Confederate Demand of Surrender
"Sir: the Government of the Confederate States has hitherto foreborne from any hostile demonstration against Fort Sumter, in he hope that the Government of the United States, with a view to the amicable adjustment of all questions between the two Governments, and to avert the calamities of war, would voluntarily evacuate it.
"There was reason at one time to believe that such would be the course pursued by the Government of the United States, and under that impression my Government has refrained from making any demand for the surrender of the fort. But the Confederate States can no longer delay assuming actual possession of a fortification commanding the entrance of one of their harbors, and necessary to its defense and security.
"I am ordered by the Government of the Confederate States to demand the evacuation of Fort Sumter. My aides, Colonel Chesnut and Captain Lee, are authorized to make such demand of you. All proper facilities will be afforded for the removal of yourself and command, together with company arms and property, and all private property, to any post in the United States which you may select. The flag which you have upheld so long and with so much fortitude, under the most trying circumstances, may be saluted by you on taking it down."'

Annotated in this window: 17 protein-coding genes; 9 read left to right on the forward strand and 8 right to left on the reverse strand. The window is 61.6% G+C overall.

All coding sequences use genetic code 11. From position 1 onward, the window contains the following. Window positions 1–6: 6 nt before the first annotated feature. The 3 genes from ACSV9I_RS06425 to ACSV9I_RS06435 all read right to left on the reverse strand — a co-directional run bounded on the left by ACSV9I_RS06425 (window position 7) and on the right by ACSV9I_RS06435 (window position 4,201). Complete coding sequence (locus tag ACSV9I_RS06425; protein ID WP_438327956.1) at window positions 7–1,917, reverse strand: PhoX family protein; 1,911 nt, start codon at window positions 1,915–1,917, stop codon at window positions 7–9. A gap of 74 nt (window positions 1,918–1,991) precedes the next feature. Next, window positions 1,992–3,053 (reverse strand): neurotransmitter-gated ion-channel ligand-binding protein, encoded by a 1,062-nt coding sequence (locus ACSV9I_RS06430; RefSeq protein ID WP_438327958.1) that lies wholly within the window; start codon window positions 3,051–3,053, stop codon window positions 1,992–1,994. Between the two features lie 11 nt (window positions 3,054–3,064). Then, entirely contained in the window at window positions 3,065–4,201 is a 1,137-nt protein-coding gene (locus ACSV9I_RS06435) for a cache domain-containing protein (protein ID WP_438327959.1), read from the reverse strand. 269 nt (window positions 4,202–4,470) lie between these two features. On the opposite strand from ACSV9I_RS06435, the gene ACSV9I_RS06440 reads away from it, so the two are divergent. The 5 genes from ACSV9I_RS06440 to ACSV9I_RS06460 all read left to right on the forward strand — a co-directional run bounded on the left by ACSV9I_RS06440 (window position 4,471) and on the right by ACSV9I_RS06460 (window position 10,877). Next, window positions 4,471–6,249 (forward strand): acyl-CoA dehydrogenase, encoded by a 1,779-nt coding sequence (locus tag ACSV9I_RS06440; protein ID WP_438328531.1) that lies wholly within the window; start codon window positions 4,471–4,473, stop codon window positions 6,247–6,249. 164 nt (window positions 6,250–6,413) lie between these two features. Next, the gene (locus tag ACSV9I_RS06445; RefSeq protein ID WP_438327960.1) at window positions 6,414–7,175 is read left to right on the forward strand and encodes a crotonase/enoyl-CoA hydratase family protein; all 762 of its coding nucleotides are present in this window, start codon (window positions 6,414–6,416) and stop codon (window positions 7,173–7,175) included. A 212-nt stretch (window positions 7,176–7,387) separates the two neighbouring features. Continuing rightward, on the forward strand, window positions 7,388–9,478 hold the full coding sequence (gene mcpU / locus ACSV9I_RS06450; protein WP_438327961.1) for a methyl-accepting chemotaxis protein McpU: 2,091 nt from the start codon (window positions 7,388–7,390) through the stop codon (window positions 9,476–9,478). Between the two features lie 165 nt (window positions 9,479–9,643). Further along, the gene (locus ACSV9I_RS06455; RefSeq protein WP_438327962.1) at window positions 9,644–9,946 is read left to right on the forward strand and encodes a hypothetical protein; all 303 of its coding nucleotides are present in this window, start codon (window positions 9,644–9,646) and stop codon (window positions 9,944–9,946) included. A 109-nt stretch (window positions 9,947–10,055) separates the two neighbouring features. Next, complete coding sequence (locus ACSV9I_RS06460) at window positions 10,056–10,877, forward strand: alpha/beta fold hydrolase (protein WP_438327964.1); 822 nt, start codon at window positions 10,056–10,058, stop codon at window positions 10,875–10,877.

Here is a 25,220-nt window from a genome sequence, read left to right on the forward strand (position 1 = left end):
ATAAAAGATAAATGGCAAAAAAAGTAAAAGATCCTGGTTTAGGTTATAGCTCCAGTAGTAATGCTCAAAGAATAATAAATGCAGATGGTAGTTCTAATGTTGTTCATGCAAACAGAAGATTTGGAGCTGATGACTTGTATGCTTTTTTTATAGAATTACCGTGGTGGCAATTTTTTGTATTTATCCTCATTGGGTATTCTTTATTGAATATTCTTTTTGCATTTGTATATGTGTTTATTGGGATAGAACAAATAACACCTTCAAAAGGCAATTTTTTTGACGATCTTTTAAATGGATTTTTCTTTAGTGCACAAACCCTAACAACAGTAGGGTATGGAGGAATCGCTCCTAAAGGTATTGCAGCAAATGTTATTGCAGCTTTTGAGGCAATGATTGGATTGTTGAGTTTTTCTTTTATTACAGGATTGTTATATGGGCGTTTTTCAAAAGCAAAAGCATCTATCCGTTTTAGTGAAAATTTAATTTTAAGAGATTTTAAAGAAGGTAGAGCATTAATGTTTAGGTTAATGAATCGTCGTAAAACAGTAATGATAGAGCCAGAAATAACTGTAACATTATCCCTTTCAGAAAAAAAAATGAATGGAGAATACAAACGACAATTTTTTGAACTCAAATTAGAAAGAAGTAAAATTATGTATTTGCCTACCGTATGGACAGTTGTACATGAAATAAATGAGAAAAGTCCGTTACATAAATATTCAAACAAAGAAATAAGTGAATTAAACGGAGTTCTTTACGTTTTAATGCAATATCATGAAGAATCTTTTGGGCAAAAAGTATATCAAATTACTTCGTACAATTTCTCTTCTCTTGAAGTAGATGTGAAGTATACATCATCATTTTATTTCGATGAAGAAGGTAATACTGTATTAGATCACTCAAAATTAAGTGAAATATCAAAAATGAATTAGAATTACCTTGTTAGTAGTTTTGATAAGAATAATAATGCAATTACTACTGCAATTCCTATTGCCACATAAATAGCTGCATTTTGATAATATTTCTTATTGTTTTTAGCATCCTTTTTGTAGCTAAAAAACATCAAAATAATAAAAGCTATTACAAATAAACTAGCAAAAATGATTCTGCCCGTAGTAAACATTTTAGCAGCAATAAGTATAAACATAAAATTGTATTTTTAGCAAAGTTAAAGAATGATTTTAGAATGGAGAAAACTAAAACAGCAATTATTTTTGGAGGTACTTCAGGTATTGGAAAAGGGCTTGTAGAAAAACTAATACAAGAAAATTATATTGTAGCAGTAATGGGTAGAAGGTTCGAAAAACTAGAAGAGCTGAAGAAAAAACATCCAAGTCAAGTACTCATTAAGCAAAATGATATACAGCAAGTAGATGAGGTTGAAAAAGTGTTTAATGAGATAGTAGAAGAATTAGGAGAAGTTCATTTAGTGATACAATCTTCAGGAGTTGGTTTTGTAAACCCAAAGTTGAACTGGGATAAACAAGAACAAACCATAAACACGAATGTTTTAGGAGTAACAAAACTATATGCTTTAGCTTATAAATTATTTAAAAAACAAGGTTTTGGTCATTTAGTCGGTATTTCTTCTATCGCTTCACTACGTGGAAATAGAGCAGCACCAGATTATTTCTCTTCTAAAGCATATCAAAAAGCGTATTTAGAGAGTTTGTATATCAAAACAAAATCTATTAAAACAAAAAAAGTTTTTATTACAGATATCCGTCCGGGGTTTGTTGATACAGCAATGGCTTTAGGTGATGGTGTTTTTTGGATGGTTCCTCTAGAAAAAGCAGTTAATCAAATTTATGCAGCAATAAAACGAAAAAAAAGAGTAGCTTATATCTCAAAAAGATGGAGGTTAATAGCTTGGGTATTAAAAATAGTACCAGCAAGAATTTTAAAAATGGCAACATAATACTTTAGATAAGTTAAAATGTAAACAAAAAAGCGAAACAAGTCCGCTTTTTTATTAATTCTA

"General, "I have the honor to acknowledge the receipt of your communication demanding the evacuation of this fort, and to say, in reply thereto, that it is a demand with which I regret that my sense of honor, and of my obligations to my Government, prevent my compliance. Thanking you for the fair, manly and courteous terms proposed, and for the high compliment paid me, I am, general, very respectfully, your obedient servant, Robert Anderson, Major, First Artillery, Commanding."